The present invention will be described by way of exemplary embodiments, but not limitations, illustrated in the accompanying drawings in which like references denote similar elements, and in which:
FIG. 1 shows an emulation system incorporated with the teachings of one embodiment of the present invention;
FIG. 2 illustrates one embodiment of circuit design compilation/mapping software enhanced to trace any net of a logic element;
FIGS. 3a-3b illustrate examples of hidden nets;
FIG. 4 illustrates an observable net file according to one embodiment of the present invention;
FIG. 5a illustrates an alias and hidden net file according to one embodiment of the present invention;
FIG. 5b illustrates multiple functional blocks organized in hierarchical levels as supported by one embodiment of the present invention;
FIGS. 6a-6b show examples of generating truth table vectors according to one embodiment of the present invention;
FIG. 7 is a physical view of one embodiment of the emulator of FIG. 1;
FIG. 8 illustrates one embodiment of the logic board of FIG. 7; and
FIGS. 9a-9b illustrate one embodiment of the FPGA array of FIG. 8.
In the following description, for purposes of explanation, specific numbers, materials and configurations are set forth in order to provide a thorough understanding of the present invention. However, it will be apparent to one skilled in the art that the present invention may be practiced without the specific details. In other instances, well known features are omitted or simplified in order not to obscure the present invention.
Referring now to FIG. 1, an emulation system 10 incorporated with the teachings of the present invention is shown. As illustrated, emulation system 10 includes host system 12 and emulator 14. Host system 10 includes in particular enhanced circuit design compilation/mapping software 22. Circuit design compilation/mapping software 22 are stored in suitable storage medium (not shown) of host system 10, and loaded into memory (not shown) of host system 10 for execution by one or more processors (not shown) of host system 10. Except for the enhancement provided to circuit design compilation/mapping software 22, host system 10 including circuit design compilation/mapping software 22 is intended to represent a broad category of host systems and their software found in conventional emulation systems, and thus will not be otherwise further described.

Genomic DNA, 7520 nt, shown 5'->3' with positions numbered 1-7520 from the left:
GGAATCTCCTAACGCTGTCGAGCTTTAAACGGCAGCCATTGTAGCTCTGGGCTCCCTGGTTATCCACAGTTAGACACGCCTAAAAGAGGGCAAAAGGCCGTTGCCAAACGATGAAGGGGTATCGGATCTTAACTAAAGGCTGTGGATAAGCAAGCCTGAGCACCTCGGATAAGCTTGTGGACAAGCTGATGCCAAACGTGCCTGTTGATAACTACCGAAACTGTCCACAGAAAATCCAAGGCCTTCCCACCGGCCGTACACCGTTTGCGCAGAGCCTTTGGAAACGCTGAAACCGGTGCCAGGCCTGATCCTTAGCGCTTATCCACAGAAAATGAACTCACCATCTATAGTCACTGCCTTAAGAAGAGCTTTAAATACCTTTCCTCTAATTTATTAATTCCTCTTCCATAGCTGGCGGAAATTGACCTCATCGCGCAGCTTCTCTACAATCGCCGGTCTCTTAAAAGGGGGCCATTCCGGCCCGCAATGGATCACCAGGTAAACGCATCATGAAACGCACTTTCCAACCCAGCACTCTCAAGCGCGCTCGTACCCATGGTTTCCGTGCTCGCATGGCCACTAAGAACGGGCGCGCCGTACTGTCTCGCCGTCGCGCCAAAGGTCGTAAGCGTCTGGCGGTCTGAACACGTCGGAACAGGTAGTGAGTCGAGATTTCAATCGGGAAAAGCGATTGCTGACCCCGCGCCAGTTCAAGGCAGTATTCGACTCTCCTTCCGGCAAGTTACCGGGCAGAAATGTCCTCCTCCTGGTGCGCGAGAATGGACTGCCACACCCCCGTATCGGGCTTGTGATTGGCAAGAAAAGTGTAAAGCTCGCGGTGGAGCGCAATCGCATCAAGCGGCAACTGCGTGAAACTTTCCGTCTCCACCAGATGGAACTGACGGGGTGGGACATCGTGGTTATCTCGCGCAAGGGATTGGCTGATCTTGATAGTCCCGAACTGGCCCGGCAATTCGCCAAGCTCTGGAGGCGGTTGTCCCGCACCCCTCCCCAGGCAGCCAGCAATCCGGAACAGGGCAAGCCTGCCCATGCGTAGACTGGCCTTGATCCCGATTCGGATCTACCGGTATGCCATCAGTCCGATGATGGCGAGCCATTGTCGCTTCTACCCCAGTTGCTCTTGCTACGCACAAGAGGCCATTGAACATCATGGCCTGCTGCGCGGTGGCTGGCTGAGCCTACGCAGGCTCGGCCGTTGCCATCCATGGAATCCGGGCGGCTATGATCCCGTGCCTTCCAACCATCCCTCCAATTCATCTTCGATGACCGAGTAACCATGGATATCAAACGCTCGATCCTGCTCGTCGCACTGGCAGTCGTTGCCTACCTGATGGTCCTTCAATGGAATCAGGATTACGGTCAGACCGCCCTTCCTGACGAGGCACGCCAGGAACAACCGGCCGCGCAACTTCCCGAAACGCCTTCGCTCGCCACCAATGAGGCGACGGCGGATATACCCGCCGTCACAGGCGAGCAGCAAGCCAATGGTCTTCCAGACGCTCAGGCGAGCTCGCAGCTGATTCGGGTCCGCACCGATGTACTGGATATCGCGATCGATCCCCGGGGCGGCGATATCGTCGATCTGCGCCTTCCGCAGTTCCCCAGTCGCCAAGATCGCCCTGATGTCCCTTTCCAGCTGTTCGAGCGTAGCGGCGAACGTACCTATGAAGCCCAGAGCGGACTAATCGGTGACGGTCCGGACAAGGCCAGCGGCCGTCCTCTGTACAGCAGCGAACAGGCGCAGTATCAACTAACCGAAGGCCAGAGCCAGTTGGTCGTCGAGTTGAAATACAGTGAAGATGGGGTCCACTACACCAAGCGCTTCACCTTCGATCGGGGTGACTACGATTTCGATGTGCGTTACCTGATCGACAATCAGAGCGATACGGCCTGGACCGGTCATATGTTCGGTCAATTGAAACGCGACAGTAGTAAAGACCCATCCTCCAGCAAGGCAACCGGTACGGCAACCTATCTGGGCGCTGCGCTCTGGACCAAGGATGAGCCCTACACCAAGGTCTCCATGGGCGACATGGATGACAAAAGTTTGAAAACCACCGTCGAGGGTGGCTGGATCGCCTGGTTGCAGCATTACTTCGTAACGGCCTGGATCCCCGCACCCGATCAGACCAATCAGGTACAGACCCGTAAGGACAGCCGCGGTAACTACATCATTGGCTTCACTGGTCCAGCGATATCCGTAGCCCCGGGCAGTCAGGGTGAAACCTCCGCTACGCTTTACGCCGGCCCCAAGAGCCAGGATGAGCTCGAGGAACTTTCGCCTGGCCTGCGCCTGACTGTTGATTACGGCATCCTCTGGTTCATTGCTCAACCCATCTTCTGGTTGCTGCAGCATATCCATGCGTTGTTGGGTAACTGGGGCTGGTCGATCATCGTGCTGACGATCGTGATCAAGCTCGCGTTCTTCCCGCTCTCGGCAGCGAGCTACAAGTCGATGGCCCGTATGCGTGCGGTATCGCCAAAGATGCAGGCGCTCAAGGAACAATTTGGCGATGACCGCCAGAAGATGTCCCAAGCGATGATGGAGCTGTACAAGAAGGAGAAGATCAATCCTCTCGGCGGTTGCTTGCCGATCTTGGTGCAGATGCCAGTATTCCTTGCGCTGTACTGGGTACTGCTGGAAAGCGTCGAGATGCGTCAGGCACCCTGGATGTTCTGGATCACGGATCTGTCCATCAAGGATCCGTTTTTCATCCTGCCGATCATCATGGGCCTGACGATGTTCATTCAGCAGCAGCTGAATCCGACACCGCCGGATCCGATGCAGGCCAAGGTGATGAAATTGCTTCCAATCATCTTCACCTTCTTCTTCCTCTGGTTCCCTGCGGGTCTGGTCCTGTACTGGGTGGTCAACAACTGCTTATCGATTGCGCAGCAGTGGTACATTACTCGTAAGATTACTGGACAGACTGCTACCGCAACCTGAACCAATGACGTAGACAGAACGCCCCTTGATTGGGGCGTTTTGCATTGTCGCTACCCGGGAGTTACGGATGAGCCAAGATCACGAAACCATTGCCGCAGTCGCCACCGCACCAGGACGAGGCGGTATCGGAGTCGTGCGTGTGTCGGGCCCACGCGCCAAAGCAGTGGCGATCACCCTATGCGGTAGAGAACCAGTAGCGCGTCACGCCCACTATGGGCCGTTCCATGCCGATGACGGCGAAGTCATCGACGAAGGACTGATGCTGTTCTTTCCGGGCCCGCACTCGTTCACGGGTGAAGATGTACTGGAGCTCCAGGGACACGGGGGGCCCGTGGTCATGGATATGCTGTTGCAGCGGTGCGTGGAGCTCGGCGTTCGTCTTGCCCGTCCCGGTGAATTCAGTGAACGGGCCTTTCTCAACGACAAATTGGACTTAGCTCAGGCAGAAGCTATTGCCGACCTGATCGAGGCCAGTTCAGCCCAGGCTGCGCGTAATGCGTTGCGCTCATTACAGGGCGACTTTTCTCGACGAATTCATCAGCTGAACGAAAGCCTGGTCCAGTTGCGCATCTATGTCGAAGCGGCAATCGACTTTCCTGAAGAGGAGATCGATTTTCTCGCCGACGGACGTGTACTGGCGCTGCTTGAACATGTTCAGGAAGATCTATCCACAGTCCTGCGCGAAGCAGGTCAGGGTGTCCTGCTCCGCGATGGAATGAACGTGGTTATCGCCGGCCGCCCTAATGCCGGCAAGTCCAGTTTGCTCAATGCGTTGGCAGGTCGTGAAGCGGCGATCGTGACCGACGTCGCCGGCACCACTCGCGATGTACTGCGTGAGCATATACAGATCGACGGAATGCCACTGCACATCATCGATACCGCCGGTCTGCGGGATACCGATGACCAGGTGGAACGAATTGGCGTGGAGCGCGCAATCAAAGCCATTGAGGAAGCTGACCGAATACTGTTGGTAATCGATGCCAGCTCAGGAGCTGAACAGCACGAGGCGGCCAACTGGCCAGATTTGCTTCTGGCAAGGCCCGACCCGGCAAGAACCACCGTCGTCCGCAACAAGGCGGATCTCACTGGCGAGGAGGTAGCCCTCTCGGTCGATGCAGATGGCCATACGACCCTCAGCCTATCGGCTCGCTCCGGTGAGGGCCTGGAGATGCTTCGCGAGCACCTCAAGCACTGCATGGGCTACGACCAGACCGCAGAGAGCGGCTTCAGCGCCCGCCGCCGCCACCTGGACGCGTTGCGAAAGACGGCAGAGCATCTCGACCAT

Emulator 14 includes emulation array and interconnecting networks 16, configuration unit 18 and host interface 20 coupled to each other as shown. Except for emulation array and interconnecting network 16, configuration unit 18 and host interface 20 are also intended to represent a broad category of these elements found in conventional emulators, whose functions and constitutions are also well known, and therefore will not be further described either.
FIG. 2 illustrates one embodiment of circuit design compilation/mapping software 22 enhanced to trace any net of an LE. As shown, circuit design compilation/mapping software 22 comprises design reader 128, primitive converter 130, partitioner 132, and net listing and interconnection generator 134 for reading, interpreting, optimizing, and partitioning circuit design 126 into net lists 136. Circuit design compilation/mapping software 22 further comprises PGA configuration tools 138 for converting net lists 136 into PGA conversion files 140, which are then used to configure emulator 14 to "realize" circuit design 126 on emulator 14. PGA conversion tools 138 also generate observable net file 142 for tracing physically observable nodes of circuit design 126. Additionally, in accordance with the present invention, design reader 128 is enhanced to generate alias and hidden net file 144 for tracing hidden nodes of circuit design 126.